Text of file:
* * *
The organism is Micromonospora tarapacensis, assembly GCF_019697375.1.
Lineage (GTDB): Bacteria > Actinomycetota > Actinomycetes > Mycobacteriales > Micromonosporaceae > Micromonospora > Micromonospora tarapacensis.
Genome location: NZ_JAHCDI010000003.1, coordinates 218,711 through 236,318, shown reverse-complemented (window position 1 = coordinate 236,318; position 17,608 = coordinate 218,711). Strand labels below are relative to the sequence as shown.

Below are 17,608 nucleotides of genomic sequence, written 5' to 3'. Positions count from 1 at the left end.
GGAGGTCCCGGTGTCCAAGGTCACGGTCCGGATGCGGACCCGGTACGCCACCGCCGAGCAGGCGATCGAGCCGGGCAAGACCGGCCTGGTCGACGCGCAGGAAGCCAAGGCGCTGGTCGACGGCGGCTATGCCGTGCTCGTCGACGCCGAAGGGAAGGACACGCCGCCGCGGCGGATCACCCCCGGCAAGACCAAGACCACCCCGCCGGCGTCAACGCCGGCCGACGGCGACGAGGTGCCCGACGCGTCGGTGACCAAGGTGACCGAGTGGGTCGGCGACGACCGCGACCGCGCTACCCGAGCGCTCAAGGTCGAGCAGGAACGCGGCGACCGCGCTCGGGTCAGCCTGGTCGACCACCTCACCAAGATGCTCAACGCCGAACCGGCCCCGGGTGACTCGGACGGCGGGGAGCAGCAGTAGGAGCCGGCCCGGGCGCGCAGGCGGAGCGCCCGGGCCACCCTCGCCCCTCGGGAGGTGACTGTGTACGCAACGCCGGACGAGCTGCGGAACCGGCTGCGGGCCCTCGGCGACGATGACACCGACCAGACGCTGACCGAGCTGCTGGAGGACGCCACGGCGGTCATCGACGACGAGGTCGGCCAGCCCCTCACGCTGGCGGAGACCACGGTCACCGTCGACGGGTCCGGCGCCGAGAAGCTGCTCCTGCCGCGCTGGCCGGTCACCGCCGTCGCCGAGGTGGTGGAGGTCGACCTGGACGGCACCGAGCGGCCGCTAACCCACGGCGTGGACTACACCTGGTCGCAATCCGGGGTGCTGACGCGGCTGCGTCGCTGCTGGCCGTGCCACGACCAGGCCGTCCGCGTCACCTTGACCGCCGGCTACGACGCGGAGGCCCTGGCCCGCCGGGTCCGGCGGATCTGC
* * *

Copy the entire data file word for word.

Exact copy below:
The organism is Micromonospora tarapacensis, assembly GCF_019697375.1.
Lineage (GTDB): Bacteria > Actinomycetota > Actinomycetes > Mycobacteriales > Micromonosporaceae > Micromonospora > Micromonospora tarapacensis.
Genome location: NZ_JAHCDI010000003.1, coordinates 218,711 through 236,318, shown reverse-complemented (window position 1 = coordinate 236,318; position 17,608 = coordinate 218,711). Strand labels below are relative to the sequence as shown.

Below are 17,608 nucleotides of genomic sequence, written 5' to 3'. Positions count from 1 at the left end.
GGAGGTCCCGGTGTCCAAGGTCACGGTCCGGATGCGGACCCGGTACGCCACCGCCGAGCAGGCGATCGAGCCGGGCAAGACCGGCCTGGTCGACGCGCAGGAAGCCAAGGCGCTGGTCGACGGCGGCTATGCCGTGCTCGTCGACGCCGAAGGGAAGGACACGCCGCCGCGGCGGATCACCCCCGGCAAGACCAAGACCACCCCGCCGGCGTCAACGCCGGCCGACGGCGACGAGGTGCCCGACGCGTCGGTGACCAAGGTGACCGAGTGGGTCGGCGACGACCGCGACCGCGCTACCCGAGCGCTCAAGGTCGAGCAGGAACGCGGCGACCGCGCTCGGGTCAGCCTGGTCGACCACCTCACCAAGATGCTCAACGCCGAACCGGCCCCGGGTGACTCGGACGGCGGGGAGCAGCAGTAGGAGCCGGCCCGGGCGCGCAGGCGGAGCGCCCGGGCCACCCTCGCCCCTCGGGAGGTGACTGTGTACGCAACGCCGGACGAGCTGCGGAACCGGCTGCGGGCCCTCGGCGACGATGACACCGACCAGACGCTGACCGAGCTGCTGGAGGACGCCACGGCGGTCATCGACGACGAGGTCGGCCAGCCCCTCACGCTGGCGGAGACCACGGTCACCGTCGACGGGTCCGGCGCCGAGAAGCTGCTCCTGCCGCGCTGGCCGGTCACCGCCGTCGCCGAGGTGGTGGAGGTCGACCTGGACGGCACCGAGCGGCCGCTAACCCACGGCGTGGACTACACCTGGTCGCAATCCGGGGTGCTGACGCGGCTGCGTCGCTGCTGGCCGTGCCACGACCAGGCCGTCCGCGTCACCTTGACCGCCGGCTACGACGCGGAGGCCCTGGCCCGCCGGGTCCGGCGGATCTGC